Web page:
A retaining wall can help you create a terrace or a flat area in a steep yard, or it can simply hold up a sloped bank to prevent soil erosion. Keep it simple and you can even build it yourself.
Retaining walls offer aesthetic as well as practical benefits: In addition to beautifying the home, they inhibit soil erosion and provide privacy to outdoor living areas. Retaining walls even boost home value, rewarding homeowners with a favorable return on investment more often than not.
If you are planning to build a retaining wall, you may choose from a wide range of materials. Which material is best for your wall depends on a few variables: your personal style sense, the project budget, and the nuances of the site in question. Homeowners who are building a retaining wall often use one of the following materials.
• Interlocking concrete blocks. Available in many shapes, textures, and colors, interlocking concrete blocks are mortar-free, cost-efficient, and highly durable, offering both fire and water resistance.
• Railroad ties. An inexpensive option, railroad ties have a significant downside: they are clunky to work with, requiring a labor-intensive degree of sawing.
• Natural stone. This is the most expensive of all—at least initially. Over its very long life span, however, a natural stone retaining wall needs little maintenance.
• Brick. Very durable, brick delivers a refined look, but at a price—the cost of materials is higher than for most other options, and for best results, it’s recommended to hire a professional.
• Cinder block. The primary selling point of cinder block is its low price. Although it’s not very attractive on its own, cinder block can be painted or surfaced in stucco.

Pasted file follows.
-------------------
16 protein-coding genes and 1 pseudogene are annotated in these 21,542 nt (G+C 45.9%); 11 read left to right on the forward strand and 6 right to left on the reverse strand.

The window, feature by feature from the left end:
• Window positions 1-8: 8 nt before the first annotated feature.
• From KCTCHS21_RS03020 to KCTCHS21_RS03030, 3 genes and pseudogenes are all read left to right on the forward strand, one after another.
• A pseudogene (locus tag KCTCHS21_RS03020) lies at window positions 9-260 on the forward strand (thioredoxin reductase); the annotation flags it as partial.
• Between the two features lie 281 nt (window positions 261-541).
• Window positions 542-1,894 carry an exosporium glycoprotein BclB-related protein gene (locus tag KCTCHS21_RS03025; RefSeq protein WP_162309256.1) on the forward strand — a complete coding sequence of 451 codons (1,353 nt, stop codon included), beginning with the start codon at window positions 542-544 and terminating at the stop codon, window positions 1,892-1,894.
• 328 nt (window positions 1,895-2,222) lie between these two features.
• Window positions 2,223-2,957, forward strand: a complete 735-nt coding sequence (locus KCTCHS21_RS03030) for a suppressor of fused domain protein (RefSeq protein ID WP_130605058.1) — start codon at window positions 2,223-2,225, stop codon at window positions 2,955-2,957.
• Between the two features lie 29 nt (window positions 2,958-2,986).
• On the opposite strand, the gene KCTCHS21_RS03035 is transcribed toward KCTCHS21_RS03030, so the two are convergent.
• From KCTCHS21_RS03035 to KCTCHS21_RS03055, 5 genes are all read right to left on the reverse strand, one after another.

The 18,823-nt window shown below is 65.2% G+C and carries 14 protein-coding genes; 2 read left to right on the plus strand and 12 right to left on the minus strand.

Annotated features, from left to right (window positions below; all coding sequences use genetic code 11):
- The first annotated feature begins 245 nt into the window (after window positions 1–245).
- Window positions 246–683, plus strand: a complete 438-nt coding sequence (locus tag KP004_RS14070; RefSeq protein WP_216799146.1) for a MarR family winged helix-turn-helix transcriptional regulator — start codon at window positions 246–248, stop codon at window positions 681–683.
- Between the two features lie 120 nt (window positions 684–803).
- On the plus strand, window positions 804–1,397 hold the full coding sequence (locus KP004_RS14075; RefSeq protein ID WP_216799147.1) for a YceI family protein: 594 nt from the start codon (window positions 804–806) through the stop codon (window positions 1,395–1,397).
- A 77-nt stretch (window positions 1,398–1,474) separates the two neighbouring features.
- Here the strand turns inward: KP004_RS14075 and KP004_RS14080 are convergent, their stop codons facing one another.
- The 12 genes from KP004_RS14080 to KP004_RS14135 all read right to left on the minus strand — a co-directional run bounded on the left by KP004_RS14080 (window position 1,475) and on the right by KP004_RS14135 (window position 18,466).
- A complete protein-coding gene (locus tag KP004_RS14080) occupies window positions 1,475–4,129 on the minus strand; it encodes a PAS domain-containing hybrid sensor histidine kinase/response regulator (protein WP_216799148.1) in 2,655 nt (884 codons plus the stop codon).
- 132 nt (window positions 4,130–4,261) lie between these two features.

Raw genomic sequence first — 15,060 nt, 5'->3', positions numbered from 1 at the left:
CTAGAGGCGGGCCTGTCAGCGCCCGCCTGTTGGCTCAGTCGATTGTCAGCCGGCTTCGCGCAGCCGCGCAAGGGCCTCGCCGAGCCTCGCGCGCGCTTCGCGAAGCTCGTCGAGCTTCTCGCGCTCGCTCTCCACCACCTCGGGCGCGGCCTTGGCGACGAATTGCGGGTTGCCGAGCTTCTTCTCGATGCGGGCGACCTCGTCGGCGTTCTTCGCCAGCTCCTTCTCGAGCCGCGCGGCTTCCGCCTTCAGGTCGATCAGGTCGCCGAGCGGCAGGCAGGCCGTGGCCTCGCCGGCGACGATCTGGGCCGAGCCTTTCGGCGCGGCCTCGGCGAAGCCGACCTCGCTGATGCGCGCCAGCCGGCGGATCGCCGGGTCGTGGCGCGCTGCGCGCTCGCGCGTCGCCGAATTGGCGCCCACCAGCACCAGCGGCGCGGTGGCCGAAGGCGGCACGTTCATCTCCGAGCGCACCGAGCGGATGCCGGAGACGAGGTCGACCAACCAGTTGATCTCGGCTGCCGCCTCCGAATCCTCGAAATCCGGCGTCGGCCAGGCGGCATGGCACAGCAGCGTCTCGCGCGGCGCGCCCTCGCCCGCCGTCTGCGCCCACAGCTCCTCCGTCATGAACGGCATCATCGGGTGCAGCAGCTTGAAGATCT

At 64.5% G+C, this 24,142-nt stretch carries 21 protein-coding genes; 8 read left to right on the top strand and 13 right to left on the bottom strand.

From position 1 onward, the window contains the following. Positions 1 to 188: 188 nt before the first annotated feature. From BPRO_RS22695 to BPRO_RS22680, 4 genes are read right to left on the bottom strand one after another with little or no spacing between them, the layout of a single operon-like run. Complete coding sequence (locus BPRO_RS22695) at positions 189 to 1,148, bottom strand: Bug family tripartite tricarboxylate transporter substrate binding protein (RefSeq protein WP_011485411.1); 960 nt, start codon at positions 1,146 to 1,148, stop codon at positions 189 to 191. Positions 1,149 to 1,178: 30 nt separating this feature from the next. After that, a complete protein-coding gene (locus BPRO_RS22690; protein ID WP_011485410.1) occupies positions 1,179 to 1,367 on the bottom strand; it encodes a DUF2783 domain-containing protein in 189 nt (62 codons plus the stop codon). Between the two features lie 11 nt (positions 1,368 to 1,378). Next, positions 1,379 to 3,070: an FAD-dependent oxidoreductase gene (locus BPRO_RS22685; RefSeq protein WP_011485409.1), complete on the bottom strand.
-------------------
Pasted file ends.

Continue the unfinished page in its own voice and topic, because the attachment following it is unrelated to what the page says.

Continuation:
• Concrete. Unadorned concrete can look pretty utilitarian, but it can be beautified with paint or even stone ven. While retaining walls of this type are relatively inexpensive, they can be difficult to repair or remove.
For the average do-it-yourselfer, building a retaining wall is easiest when using masonry blocks that will be stacked no taller than three feet, with no mortar binding the stones or concrete members. Certainly, experienced amateurs are capable of completing more complex masonry installations or of building retaining walls using other materials, but novices with such ambitious goals are encouraged to work with an experienced landscape design contractor.
Start by marking out the site where you intend to build a retaining wall. For this task, use wood stakes and a mason’s line. (For a curved wall, mark instead with a garden hose or spray paint.) Remove all loose debris and plant material, including grass, from the designated area.
With a shovel, dig a trench to accommodate the bottom of your first masonry row. The trench must go down one inch for every eight inches of planned wall height. So if you are building a retaining wall that is three feet tall, then four and a half inches of the initial masonry course should sit below grade.
Line the back and bottom of the trench with landscape fabric, then set a perforated drain pipe along its length. Add four inches of gravel, leveled and tamped down, followed by one inch of bedding sand.
Up to this point, you’ve been making the base upon which the retaining wall is going to stand. Now it’s time to build the actual wall, one tier a time. Fit the stones or concrete members together as closely as possible. As you finish each row, shovel in gravel as backfill; doing so not only strengthens the wall but also promotes drainage. (Another way to prevent moisture buildup is to add weep holes at the foot of the wall.)
Stagger succeeding courses of masonry so that the wall leans slightly toward the hill against which you are installing the wall. By building the wall on a backwards slant, you counteract the effect of gravity.
Further stabilize the wall by planting flowers and small plants along its top. The roots help hold the soil together, and the vegetation offers the peripheral benefit of blending the retaining wall with its surroundings. Avoid planting trees and bushes close to the masonry, as their migrating roots can easily weaken the wall you worked so hard to erect.
By Michael Franco